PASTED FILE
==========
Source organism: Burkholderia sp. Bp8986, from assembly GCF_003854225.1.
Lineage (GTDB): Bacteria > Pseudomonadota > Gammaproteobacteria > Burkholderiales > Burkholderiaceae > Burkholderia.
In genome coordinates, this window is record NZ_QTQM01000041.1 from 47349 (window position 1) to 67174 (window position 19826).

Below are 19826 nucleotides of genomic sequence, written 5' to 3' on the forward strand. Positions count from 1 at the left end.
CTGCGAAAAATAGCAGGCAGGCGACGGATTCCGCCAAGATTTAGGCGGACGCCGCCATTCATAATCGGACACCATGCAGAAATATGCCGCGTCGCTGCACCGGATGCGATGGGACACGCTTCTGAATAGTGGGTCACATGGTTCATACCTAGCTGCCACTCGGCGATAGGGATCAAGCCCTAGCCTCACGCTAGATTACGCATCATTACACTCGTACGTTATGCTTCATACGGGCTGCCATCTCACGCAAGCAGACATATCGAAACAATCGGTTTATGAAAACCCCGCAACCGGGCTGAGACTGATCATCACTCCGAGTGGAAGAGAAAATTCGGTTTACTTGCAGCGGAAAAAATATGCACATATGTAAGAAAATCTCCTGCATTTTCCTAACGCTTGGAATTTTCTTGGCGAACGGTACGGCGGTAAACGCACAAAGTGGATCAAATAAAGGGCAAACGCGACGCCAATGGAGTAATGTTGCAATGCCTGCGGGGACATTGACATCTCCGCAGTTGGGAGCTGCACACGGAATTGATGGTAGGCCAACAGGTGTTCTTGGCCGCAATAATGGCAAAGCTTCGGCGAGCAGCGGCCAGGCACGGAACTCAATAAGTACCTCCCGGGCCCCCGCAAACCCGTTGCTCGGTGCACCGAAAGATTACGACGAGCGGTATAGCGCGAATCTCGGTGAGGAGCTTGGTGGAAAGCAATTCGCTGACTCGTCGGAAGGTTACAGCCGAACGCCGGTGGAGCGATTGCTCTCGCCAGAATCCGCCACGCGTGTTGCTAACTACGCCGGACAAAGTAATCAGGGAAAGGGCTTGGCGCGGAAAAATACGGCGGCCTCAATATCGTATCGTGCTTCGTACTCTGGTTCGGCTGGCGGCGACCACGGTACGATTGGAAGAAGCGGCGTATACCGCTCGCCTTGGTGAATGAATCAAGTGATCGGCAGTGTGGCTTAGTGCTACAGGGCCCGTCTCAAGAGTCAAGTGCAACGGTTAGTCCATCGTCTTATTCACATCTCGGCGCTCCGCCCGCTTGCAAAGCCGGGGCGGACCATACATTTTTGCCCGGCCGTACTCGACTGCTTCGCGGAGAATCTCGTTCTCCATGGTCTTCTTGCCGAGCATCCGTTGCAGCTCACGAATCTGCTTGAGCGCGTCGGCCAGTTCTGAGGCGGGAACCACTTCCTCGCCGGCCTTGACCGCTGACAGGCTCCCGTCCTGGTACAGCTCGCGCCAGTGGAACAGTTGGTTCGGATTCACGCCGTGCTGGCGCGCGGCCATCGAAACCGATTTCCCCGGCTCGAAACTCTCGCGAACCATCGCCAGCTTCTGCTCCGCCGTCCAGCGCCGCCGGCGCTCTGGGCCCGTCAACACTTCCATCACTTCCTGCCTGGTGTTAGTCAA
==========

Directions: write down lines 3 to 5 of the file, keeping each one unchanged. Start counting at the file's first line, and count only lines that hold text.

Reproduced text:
In genome coordinates, this window is record NZ_QTQM01000041.1 from 47349 (window position 1) to 67174 (window position 19826).

Below are 19826 nucleotides of genomic sequence, written 5' to 3' on the forward strand. Positions count from 1 at the left end.
CTGCGAAAAATAGCAGGCAGGCGACGGATTCCGCCAAGATTTAGGCGGACGCCGCCATTCATAATCGGACACCATGCAGAAATATGCCGCGTCGCTGCACCGGATGCGATGGGACACGCTTCTGAATAGTGGGTCACATGGTTCATACCTAGCTGCCACTCGGCGATAGGGATCAAGCCCTAGCCTCACGCTAGATTACGCATCATTACACTCGTACGTTATGCTTCATACGGGCTGCCATCTCACGCAAGCAGACATATCGAAACAATCGGTTTATGAAAACCCCGCAACCGGGCTGAGACTGATCATCACTCCGAGTGGAAGAGAAAATTCGGTTTACTTGCAGCGGAAAAAATATGCACATATGTAAGAAAATCTCCTGCATTTTCCTAACGCTTGGAATTTTCTTGGCGAACGGTACGGCGGTAAACGCACAAAGTGGATCAAATAAAGGGCAAACGCGACGCCAATGGAGTAATGTTGCAATGCCTGCGGGGACATTGACATCTCCGCAGTTGGGAGCTGCACACGGAATTGATGGTAGGCCAACAGGTGTTCTTGGCCGCAATAATGGCAAAGCTTCGGCGAGCAGCGGCCAGGCACGGAACTCAATAAGTACCTCCCGGGCCCCCGCAAACCCGTTGCTCGGTGCACCGAAAGATTACGACGAGCGGTATAGCGCGAATCTCGGTGAGGAGCTTGGTGGAAAGCAATTCGCTGACTCGTCGGAAGGTTACAGCCGAACGCCGGTGGAGCGATTGCTCTCGCCAGAATCCGCCACGCGTGTTGCTAACTACGCCGGACAAAGTAATCAGGGAAAGGGCTTGGCGCGGAAAAATACGGCGGCCTCAATATCGTATCGTGCTTCGTACTCTGGTTCGGCTGGCGGCGACCACGGTACGATTGGAAGAAGCGGCGTATACCGCTCGCCTTGGTGAATGAATCAAGTGATCGGCAGTGTGGCTTAGTGCTACAGGGCCCGTCTCAAGAGTCAAGTGCAACGGTTAGTCCATCGTCTTATTCACATCTCGGCGCTCCGCCCGCTTGCAAAGCCGGGGCGGACCATACATTTTTGCCCGGCCGTACTCGACTGCTTCGCGGAGAATCTCGTTCTCCATGGTCTTCTTGCCGAGCATCCGTTGCAGCTCACGAATCTGCTTGAGCGCGTCGGCCAGTTCTGAGGCGGGAACCACTTCCTCGCCGGCCTTGACCGCTGACAGGCTCCCGTCCTGGTACAGCTCGCGCCAGTGGAACAGTTGGTTCGGATTCACGCCGTGCTGGCGCGCGGCCATCGAAACCGATTTCCCCGGCTCGAAACTCTCGCGAACCATCGCCAGCTTCTGCTCCGCCGTCCAGCGCCGCCGGCGCTCTGGGCCCGTCAACACTTCCATCACTTCCTGCCTGGTGTTAGTCAA